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Title: Method for the recovery of silver from waste photographic fixer solutions

Abstract

The method of the present invention is directed to the recovery of silver from spent photographic fixer solutions and for providing an effluent essentially silver-free that is suitable for discharge into commercial sewage systems. The present method involves the steps of introducing the spent photographic fixer solution into an alkaline hypochlorite solution. The oxidizing conditions of the alkaline hypochlorite solution are maintained during the addition of the fixer solution so that the silver ion complexing agents of thiosulfate and sulfite ions are effectively destroyed. Hydrazine monohydrate is then added to the oxidizing solution to form a reducing solution to effect the formation of a precipitate of silver which can be readily removed by filtration or decanting. Experimental tests indicate that greater than 99.99% of the original silver in the spent photographic fixer can be efficiently removed by practicing the present method. Also, the chemical and biological oxygen demand of the remaining effluent is significantly reduced so as to permit the discharge thereof into sewage systems at levels in compliance with federal and state environmental standards.

Inventors:
 [1];  [2]
  1. (Concord, TN)
  2. (Oak Ridge, TN)
Publication Date:
Research Org.:
Oak Ridge National Laboratory (ORNL), Oak Ridge, TN
OSTI Identifier:
864979
Patent Number(s):
US 4445935
Assignee:
United States of America as represented by United States (Washington, DC) ORNL
DOE Contract Number:  
W-7405-ENG-26
Resource Type:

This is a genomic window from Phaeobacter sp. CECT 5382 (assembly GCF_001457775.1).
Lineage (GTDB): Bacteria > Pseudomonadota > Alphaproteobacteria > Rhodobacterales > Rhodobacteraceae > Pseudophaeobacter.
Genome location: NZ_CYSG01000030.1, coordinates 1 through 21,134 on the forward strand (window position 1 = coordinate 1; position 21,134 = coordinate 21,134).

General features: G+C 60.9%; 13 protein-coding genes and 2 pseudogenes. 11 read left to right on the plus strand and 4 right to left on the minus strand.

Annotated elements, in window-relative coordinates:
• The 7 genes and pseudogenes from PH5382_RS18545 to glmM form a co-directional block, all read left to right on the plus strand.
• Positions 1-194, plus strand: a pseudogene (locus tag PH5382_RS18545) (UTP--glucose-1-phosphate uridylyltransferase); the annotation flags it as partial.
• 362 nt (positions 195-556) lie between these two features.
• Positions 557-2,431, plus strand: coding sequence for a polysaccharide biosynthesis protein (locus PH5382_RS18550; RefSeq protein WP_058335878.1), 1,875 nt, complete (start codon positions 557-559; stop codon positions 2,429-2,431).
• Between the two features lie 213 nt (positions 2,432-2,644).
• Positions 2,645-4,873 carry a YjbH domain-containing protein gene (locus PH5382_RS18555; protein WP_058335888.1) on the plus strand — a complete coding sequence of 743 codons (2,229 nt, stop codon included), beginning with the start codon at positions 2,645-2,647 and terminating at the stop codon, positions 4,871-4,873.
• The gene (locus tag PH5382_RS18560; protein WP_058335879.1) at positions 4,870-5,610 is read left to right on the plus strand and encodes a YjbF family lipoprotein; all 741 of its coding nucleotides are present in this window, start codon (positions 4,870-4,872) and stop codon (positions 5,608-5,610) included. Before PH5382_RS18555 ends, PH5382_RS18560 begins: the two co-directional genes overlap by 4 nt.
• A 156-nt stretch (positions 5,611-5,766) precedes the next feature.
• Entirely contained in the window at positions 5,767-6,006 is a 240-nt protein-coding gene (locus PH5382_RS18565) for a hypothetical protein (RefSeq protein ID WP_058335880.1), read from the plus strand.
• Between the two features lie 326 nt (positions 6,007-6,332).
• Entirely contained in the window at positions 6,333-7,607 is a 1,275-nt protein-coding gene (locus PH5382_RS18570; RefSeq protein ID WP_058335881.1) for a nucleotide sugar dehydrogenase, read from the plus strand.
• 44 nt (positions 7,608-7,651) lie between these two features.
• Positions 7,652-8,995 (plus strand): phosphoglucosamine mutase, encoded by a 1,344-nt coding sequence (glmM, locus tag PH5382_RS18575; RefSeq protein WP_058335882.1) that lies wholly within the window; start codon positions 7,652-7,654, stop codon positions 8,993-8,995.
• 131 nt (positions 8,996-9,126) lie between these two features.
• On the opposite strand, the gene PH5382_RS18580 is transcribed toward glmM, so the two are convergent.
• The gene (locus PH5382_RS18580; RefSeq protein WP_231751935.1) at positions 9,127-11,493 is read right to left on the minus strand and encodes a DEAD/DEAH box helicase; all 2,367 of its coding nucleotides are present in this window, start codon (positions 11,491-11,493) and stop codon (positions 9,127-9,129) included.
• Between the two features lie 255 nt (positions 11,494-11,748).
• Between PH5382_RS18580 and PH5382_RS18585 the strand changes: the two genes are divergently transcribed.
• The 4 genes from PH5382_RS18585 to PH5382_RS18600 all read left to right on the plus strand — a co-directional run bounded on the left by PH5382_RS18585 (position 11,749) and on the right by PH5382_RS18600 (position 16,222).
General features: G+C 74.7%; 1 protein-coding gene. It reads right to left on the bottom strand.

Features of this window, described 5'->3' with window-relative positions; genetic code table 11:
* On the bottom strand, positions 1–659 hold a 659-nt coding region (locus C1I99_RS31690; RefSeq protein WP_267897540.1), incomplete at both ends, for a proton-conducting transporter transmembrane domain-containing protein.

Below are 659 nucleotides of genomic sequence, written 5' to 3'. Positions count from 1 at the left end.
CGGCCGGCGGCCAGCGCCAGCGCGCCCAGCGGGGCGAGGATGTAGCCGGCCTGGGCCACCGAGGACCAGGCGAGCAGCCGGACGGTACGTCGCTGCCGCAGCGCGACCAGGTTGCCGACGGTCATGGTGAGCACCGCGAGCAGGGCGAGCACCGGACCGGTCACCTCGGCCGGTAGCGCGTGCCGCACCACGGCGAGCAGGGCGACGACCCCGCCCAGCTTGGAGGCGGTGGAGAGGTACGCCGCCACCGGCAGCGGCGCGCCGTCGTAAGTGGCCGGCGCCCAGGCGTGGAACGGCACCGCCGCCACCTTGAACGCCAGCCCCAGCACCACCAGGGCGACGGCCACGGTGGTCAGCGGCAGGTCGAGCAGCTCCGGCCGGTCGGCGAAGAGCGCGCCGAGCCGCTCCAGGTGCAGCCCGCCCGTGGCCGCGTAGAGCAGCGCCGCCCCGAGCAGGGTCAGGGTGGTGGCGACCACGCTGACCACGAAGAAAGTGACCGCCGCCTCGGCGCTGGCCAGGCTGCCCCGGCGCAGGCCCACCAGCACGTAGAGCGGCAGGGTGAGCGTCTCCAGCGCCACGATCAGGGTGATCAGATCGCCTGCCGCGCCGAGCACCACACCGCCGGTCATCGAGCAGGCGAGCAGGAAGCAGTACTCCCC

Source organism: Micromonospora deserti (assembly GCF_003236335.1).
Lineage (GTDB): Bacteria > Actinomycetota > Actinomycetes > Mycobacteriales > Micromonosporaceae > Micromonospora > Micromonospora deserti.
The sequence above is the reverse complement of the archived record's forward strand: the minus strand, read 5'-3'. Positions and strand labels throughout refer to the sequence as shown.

Patent
Country of Publication:
United States
Language:
English
Subject:
method; recovery; silver; waste; photographic; fixer; solutions; directed; spent; providing; effluent; essentially; silver-free; suitable; discharge; commercial; sewage; systems; involves; steps; introducing; solution; alkaline; hypochlorite; oxidizing; conditions; maintained; addition; complexing; agents; thiosulfate; sulfite; effectively; destroyed; hydrazine; monohydrate; added; form; reducing; effect; formation; precipitate; readily; removed; filtration; decanting; experimental; tests; indicate; 99; original; efficiently; practicing; chemical; biological; oxygen; demand; remaining; significantly; reduced; permit; levels; compliance; federal; environmental; standards; oxidizing conditions; significantly reduce; complexing agents; method involves; complexing agent; significantly reduced; readily removed; oxygen demand; experimental tests; photographic fixer; method involve; oxidizing solution; hypochlorite solution; fixer solution; fixer solutions; /75/423/

Citation Formats

Posey, Franz A., and Palko, Aloysius A. Method for the recovery of silver from waste photographic fixer solutions. United States: N. p., 1984. Web.
Posey, Franz A., & Palko, Aloysius A. Method for the recovery of silver from waste photographic fixer solutions. United States.
Posey, Franz A., and Palko, Aloysius A. Sun . "Method for the recovery of silver from waste photographic fixer solutions". United States. https://www.osti.gov/servlets/purl/864979.
@article{osti_864979,
title = {Method for the recovery of silver from waste photographic fixer solutions},
author = {Posey, Franz A. and Palko, Aloysius A.},
abstractNote = {The method of the present invention is directed to the recovery of silver from spent photographic fixer solutions and for providing an effluent essentially silver-free that is suitable for discharge into commercial sewage systems. The present method involves the steps of introducing the spent photographic fixer solution into an alkaline hypochlorite solution. The oxidizing conditions of the alkaline hypochlorite solution are maintained during the addition of the fixer solution so that the silver ion complexing agents of thiosulfate and sulfite ions are effectively destroyed. Hydrazine monohydrate is then added to the oxidizing solution to form a reducing solution to effect the formation of a precipitate of silver which can be readily removed by filtration or decanting. Experimental tests indicate that greater than 99.99% of the original silver in the spent photographic fixer can be efficiently removed by practicing the present method. Also, the chemical and biological oxygen demand of the remaining effluent is significantly reduced so as to permit the discharge thereof into sewage systems at levels in compliance with federal and state environmental standards.},
doi = {},
journal = {},
number = ,
volume = ,
place = {United States},
year = {1984},
month = {1}
}

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